2022 National Sport Integrity Forum
SPORT FOR HUMAN RIGHTS: To boycott or not to boycott, is that the question?
On May 26, 2022, the Sport Australia Hall of Fame and Victoria University delivered the 7th National Sport Integrity Forum. The forum commenced with an official welcome from newly appointed Australian Sports Commission Chief Executive Officer, Kieren Perkins OAM and Sport Australia Hall of Fame Chair and Legend, John Bertrand AO. Together they welcomed over 240 attendees to the livestream. Attendees included representatives from sporting bodies, athletes, coaches, government officials, sports administrators and media from across the globe.
This year’s forum focused on the complex issue of human rights in sport. The title of the Forum: “To boycott or not to boycott, is that the question?” foreshadowed the lively, engaged, passionate and deep discussion that panel members Sir Peter Cosgrove, Dr Shane Gould, Prof Stan Grant and Prof Ramon Spaaij engaged in. Facilitated by Prof Hans Westerbeek, it quickly became clear that boycotting sport events is not the (only) platform to focus attention on human rights violations.
Sir Peter Cosgrove acknowledged the platform of boycotting sport events but quickly raised the issue that sport as soft diplomacy mainly hurts those who perform on the sporting stage. Banning Russian tennis players from Wimbledon in that regard, he argued ‘was a dumb decision’. Dr Shane Gould contended that not athletes but national governments should exercise their power to pressure the relevant sporting bodies.
Prof Stan Grant really opened up the debate to the core of the issue, questioning the very concept of what human rights are and who can access them. Rights, he pointed out, ‘are reflections of those in power to formulate and enforce them, and only those with sufficient resources can make rights work for them.’ This then puts the onus back on all of those working in sport and beyond, to question themselves and their organisations about what access to ‘rights’ their members, stakeholders and citizens really have. How can (and will) those responsible for organisational progress enforce, protect and facilitate human rights, particularly when they are challenged in light of economic and political power decisions?
History has shown that the latter trumps the former and we are living in times where mistakes of the past are openly and overtly repeated. In many ways Australia is a microcosm of the global sporting world in that Australia continues to invest in bringing elite sporting events to its shores, and in the process prioritises economic and identity politics over, for example, equal and universal access to sporting opportunities. At all those levels, local, national and international, the human rights issue in sport is a Pandora’s box, where making moral judgements about who is in and who is out merely leads to a range of more complex questions and issues.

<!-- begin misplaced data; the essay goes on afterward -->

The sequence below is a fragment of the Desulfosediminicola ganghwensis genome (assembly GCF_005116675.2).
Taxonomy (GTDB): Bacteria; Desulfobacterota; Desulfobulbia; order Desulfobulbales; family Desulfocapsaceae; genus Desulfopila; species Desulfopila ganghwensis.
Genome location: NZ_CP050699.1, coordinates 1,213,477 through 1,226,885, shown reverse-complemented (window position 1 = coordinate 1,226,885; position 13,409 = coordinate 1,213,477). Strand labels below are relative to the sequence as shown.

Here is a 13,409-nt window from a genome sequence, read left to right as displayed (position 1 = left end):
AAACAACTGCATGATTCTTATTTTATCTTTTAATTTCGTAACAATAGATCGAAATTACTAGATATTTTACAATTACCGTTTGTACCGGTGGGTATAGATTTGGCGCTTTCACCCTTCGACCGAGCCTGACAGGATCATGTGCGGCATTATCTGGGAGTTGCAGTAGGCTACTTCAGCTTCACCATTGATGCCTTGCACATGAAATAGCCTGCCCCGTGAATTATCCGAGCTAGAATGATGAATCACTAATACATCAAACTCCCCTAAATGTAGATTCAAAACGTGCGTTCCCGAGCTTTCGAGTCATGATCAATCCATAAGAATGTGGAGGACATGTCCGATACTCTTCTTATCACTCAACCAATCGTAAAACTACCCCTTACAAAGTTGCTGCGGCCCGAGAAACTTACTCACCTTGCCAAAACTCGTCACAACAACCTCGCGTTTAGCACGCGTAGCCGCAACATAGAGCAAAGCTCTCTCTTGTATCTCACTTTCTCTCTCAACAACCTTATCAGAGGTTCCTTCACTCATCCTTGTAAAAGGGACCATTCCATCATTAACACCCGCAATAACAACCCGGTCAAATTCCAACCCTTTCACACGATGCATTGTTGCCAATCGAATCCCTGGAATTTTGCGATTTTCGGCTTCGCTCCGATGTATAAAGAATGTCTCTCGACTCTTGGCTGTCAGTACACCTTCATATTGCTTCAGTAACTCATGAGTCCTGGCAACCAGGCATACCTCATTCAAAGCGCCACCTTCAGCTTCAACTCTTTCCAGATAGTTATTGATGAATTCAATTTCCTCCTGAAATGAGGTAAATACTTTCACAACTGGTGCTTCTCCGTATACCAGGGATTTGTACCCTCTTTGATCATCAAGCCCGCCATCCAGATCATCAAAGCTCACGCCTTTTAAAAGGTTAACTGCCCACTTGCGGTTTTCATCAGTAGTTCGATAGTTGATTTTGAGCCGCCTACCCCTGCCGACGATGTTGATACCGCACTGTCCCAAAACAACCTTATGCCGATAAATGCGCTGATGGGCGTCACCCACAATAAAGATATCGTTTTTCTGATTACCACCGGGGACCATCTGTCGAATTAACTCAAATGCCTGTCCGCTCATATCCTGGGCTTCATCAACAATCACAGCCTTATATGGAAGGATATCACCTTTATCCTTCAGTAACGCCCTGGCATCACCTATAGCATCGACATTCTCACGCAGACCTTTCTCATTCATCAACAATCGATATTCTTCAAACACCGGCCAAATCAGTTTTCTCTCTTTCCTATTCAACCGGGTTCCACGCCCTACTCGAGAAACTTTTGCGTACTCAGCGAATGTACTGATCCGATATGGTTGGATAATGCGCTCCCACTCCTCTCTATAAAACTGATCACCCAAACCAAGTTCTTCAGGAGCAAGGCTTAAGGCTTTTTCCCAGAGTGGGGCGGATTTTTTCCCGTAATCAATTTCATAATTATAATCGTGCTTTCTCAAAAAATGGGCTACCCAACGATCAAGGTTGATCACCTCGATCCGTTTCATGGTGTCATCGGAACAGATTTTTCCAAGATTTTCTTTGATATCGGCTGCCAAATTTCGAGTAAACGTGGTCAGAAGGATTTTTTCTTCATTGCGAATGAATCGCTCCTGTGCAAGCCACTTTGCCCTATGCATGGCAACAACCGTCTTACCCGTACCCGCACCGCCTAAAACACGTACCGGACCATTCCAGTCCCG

The panel agreed that sport does remain a platform with the ability to act as a healing agent, where people come together to engage in friendly competition. To that end, boycotts should be, as expressed by Sir Peter Cosgrove, “the last card in the deck”.
Re-watch the Forum below.
Sir Peter Cosgrove
Sir Peter Cosgrove served as the 26th Governor-General of the Commonwealth of Australia. He was Knighted at his swearing in 2014 and following his retirement in 2019 Sir Peter was further honoured as a Commander of the Royal Victorian Order by Her Majesty the Queen. In retirement he is actively involved with defence, health and other charitable organisations including serving as chairman of BizRebuild, the Business Council of Australia’s Community Rebuilding Initiative following the 2019/20 bushfires and more recent floods. Sir Peter is also an avid sports fan with a particular interest in Rugby and Cricket.
Dr Shane Gould AM MBE
Dr Shane Gould PhD obtained her Doctor of Philosophy at Victoria University in 2019, studying the culture of swimming in Australia. During her research she identified that athletes representing Australia on national teams are expected to be de-facto ambassadors, a political diplomatic role – but without training. Sport and politics are supposedly separate, however Shane takes the school of thought proposed by Jonathon Grix, 2016 of ‘Sport Politics’, where sport is political and always has been. While Shane does not have direct experience of sport boycotts, she was a competing athlete at the infamous Munich Olympics in 1972. Shane brings her academic perspectives, with her life-long experience as an elite athlete ‘role model’ and her cultural knowledge, to the discussion about sporting boycotts and increasing politicisation of sport.
Prof. Stan Grant
Professor Stan Grant is one of Australia’s most respected and awarded journalist, with experience across radio, television, and print covering world news and international affairs. With a strong reputation for independence and integrity, one of his most significant positions was as a Senior International Correspondent for CNN covering the rise of China and numerous wars in the Middle East.
In 2021, Professor Stan Grant was appointed as the Vice Chancellor’s Chair of Australian-Indigenous Belonging at Charles Sturt University. He is also Industry Professor at UTS Business School. He is a Wiradjuri man.
John Bertrand AO – Official Welcome
Prof. Ramón Spaaij – Introduction
Prof. Hans Westerbeek – Facilitator